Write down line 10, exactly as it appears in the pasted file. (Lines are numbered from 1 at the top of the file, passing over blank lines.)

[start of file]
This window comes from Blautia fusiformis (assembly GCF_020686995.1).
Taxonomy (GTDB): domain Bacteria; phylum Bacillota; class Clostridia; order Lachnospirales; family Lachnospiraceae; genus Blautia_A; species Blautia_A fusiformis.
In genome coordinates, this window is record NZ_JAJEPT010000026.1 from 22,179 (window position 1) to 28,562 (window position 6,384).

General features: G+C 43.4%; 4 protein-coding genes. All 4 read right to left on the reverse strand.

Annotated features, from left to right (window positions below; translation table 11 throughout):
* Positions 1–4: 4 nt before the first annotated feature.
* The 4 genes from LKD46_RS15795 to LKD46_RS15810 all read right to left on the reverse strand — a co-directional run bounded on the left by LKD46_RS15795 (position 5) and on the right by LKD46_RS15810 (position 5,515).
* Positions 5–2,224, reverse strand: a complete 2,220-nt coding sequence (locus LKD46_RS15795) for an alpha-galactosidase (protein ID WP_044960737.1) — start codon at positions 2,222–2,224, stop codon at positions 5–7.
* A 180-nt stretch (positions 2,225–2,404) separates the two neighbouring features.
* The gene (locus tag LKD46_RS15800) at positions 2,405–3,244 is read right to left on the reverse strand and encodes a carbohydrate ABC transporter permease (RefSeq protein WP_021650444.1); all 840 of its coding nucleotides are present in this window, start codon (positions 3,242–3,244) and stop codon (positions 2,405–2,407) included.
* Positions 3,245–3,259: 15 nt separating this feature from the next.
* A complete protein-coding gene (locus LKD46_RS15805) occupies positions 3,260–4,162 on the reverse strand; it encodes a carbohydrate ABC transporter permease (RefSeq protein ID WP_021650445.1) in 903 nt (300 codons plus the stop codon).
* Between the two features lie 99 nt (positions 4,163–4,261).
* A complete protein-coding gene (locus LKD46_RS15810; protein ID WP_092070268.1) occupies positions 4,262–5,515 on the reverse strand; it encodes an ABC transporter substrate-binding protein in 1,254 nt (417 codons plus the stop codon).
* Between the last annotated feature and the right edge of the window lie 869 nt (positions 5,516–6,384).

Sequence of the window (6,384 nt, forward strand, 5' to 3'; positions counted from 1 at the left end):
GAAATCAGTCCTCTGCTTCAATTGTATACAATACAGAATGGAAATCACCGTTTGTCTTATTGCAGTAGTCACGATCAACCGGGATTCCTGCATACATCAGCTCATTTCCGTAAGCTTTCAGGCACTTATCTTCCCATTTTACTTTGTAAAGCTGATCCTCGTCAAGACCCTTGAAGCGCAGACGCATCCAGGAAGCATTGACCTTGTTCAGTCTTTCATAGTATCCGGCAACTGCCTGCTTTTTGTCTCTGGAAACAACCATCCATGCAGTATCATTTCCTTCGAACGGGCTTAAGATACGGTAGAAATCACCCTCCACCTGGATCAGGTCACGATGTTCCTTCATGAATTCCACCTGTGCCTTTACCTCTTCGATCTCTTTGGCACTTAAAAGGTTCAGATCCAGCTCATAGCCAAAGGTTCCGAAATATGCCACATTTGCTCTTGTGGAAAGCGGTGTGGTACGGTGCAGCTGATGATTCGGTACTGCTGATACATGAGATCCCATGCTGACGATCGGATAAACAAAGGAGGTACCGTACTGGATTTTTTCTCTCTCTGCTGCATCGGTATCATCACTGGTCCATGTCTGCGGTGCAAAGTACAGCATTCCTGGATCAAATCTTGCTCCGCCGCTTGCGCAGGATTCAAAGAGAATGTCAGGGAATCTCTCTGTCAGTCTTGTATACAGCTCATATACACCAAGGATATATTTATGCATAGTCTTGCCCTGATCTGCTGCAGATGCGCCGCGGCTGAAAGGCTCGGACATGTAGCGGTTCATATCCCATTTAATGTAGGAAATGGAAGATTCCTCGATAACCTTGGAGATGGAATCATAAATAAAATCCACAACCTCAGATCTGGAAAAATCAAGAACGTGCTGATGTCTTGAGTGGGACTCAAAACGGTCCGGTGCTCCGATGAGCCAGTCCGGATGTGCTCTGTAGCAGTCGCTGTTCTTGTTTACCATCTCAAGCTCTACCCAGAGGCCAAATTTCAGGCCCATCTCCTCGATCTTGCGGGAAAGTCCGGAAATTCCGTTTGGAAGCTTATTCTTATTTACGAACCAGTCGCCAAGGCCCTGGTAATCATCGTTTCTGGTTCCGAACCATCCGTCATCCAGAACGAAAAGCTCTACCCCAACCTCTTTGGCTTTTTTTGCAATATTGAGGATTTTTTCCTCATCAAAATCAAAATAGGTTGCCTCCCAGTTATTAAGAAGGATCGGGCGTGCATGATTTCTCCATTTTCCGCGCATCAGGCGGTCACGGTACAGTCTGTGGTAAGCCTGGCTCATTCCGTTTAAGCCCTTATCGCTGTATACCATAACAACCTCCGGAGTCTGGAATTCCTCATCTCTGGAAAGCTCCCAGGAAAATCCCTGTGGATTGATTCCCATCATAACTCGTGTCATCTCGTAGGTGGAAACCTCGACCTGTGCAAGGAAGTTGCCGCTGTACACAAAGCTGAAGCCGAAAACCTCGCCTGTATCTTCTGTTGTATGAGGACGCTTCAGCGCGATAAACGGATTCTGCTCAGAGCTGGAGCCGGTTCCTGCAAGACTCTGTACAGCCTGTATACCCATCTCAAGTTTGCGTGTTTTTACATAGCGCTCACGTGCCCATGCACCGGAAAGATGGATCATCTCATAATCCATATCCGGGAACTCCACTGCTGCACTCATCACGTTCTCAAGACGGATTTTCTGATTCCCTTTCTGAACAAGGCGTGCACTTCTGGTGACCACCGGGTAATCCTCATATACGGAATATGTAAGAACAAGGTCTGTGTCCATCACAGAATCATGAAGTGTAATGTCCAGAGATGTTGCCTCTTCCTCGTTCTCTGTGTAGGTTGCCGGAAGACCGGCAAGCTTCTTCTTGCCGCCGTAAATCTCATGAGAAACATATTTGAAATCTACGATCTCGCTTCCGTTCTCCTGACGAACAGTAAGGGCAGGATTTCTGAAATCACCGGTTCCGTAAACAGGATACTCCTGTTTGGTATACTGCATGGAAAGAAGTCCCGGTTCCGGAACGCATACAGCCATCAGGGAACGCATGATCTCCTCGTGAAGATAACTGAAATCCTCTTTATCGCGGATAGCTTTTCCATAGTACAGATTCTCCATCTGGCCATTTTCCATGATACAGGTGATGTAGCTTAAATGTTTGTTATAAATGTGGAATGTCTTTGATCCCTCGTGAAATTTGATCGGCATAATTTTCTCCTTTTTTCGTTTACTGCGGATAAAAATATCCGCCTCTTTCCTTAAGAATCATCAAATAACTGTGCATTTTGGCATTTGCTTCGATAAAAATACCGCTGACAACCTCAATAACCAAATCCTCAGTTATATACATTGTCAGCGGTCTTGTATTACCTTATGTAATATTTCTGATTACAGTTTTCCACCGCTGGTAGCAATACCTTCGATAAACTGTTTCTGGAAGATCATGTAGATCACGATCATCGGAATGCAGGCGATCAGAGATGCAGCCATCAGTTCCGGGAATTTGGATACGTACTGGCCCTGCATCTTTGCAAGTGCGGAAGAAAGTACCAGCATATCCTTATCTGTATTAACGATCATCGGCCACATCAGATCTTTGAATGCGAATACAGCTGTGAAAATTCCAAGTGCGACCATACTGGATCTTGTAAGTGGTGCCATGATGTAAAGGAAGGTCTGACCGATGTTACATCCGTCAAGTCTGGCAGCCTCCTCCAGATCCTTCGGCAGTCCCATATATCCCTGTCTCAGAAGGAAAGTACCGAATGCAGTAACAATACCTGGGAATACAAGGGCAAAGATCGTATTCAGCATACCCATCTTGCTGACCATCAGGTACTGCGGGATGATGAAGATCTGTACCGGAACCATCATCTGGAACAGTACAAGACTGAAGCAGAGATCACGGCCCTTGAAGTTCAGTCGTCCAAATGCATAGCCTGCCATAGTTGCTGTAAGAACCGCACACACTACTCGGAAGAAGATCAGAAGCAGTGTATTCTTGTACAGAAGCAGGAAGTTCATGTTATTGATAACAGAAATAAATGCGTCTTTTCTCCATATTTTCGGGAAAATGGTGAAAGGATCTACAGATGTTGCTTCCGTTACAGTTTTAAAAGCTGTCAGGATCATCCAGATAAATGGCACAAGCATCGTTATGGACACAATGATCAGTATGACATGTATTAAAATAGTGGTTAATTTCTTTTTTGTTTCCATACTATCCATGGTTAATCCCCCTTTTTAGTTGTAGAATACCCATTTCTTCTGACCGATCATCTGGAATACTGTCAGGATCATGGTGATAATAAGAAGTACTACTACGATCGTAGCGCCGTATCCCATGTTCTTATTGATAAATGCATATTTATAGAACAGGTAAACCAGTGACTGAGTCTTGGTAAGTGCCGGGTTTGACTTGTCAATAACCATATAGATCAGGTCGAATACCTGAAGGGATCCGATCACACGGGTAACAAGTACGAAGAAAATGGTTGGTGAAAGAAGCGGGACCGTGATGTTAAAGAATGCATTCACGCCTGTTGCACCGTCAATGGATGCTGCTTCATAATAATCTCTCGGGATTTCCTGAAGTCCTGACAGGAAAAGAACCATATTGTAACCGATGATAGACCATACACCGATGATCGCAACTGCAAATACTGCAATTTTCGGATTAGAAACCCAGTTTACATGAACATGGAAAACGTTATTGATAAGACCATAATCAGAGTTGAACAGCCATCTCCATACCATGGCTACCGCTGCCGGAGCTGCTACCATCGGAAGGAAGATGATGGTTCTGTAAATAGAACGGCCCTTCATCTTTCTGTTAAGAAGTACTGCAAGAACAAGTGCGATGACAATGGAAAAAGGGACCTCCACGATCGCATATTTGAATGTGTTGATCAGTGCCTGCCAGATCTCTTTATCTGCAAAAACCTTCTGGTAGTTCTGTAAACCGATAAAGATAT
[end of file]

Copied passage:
* The gene (locus tag LKD46_RS15800) at positions 2,405–3,244 is read right to left on the reverse strand and encodes a carbohydrate ABC transporter permease (RefSeq protein WP_021650444.1); all 840 of its coding nucleotides are present in this window, start codon (positions 3,242–3,244) and stop codon (positions 2,405–2,407) included.